An Injury Forced Me To Slow Down And It Was Exactly What I Needed
I’m a 45-year-old mom trying to keep it together, feel good, maybe learn a few new skills while I’m at it.
I don’t sleep well, and yes, I blame my children for this (among other culprits). I am reliably awake between the hours of 2 and 4 a.m., absent a wee dose of pharmaceutical assistance. For years, I tried to cope by lying still and overthinking every detail of my life. These days, I use the time for therapeutic self-massage.
Last summer, I sprained my left medial collateral ligament (MCL) while dancing — my primary form of exercise — and I’ve been engaging in these sensual, vaguely clandestine solo touch sessions ever since. I’ve been recovering and rehabilitating for six months, and after months of wearing a knee brace and doing physical therapy, I am getting stronger. Initially, I was impatient for my knee to get better already so I could resume flinging my body about the dance studio, jumping, and moving side-to-side at breakneck speed. But the healing process has been much slower and more beautifully expansive than expected. The slow down required in rehab has forced me to listen to my body in a new way, to see the work of maintenance as the work, what will sustain me for years to come.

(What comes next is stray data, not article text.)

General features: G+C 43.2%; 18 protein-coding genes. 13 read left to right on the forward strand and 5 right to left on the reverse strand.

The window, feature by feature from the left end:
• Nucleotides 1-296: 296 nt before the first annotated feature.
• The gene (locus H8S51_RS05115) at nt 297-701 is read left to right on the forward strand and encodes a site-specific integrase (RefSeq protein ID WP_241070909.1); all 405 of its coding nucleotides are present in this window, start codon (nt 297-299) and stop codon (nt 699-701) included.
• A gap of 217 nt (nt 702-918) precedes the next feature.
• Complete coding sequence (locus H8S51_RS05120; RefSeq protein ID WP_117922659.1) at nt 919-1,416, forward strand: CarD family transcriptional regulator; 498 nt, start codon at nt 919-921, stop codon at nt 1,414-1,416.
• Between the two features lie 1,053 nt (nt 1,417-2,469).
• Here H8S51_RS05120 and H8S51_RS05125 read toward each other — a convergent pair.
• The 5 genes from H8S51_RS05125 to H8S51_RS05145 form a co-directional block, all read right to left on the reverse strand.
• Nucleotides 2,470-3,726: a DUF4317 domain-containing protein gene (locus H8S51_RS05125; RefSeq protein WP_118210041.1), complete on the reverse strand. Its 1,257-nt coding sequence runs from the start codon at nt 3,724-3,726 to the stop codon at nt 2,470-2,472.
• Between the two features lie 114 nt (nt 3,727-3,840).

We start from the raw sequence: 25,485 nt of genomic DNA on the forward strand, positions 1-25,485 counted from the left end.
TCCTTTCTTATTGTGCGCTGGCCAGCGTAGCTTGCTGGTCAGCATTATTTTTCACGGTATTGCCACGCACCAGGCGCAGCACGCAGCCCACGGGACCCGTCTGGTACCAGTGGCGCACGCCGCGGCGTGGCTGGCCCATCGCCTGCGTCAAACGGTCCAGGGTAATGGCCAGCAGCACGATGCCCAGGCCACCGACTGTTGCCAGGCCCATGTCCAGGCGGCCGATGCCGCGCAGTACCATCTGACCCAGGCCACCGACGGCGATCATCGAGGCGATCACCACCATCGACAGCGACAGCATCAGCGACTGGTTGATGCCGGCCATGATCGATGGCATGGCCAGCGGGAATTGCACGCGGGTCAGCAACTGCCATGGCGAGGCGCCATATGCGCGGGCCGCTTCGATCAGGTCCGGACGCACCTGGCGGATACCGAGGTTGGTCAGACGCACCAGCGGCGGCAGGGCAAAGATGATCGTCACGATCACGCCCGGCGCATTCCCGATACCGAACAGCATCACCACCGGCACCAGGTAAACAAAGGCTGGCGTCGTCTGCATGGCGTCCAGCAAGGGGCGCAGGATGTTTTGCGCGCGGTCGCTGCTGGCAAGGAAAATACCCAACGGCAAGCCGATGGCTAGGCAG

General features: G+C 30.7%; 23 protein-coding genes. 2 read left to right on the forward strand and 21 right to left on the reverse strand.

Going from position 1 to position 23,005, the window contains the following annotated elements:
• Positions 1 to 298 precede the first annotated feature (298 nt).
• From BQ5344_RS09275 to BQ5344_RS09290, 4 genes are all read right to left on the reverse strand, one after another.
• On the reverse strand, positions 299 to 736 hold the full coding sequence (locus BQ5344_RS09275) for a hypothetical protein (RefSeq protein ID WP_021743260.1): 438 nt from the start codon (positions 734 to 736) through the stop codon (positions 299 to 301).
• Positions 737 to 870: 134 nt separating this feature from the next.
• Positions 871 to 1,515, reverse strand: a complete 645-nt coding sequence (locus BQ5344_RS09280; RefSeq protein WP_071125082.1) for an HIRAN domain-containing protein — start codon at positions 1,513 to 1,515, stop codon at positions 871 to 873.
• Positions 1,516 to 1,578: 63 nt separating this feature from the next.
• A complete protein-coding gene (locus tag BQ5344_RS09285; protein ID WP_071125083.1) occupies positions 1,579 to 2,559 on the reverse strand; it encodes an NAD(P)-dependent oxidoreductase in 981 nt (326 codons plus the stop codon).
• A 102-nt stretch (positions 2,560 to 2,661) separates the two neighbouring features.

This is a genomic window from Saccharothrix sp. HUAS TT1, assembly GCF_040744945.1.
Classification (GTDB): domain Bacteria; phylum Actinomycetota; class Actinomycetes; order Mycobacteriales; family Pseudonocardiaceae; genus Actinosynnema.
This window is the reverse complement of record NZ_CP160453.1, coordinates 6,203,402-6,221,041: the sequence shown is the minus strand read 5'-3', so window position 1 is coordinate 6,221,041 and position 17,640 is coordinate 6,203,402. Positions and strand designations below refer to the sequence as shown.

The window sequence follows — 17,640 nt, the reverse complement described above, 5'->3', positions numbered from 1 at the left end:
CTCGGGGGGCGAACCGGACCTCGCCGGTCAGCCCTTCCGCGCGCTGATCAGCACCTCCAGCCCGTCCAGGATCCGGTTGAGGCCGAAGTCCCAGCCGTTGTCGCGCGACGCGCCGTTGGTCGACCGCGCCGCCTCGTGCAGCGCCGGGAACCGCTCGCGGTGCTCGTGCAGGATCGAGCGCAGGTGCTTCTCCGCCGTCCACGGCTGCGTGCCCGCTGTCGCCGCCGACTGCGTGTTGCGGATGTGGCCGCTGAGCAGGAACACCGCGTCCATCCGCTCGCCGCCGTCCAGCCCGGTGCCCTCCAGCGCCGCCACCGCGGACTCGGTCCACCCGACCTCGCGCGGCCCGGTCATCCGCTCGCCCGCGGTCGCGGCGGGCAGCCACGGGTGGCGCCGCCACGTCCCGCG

I have persistent neck pain, so I start there, applying pressure and running my index and middle fingers along my upper trapezius and supraspinatus muscles. I turn onto my side, poke fingers into the sticky spaces between my ribs, massaging the little pebbles of tension in my intercostals until they dissolve. I feel my blood flow back into these often ignored areas of my body and move on to my forearms. I work my thumb up and down the muscles that flex and extend my wrists. All of these actions create satisfying popping sounds when I move my shoulder, wrist, and elbow joints. Tension and pain slowly give way to softness and warmth and I drift back to sleep.
As a parent, of course, I know stillness never lasts long.
I do all this bodily work quietly, for myself, with no expectation of reward except the chance to continue moving as I’d like for as long as I’d like. I hope to give myself a decent shot at ease, for my body to be less rigid, tense, and stressed as the years go by. I want to be better capable of accepting and understanding pain, handling inevitable future troubles with patience and grace. Having to do two sets of six (seemingly simple) different PT exercises each day that make you tremble, shake, and sweat humbles you, gives you plenty of time to consider aging, to make peace with stillness.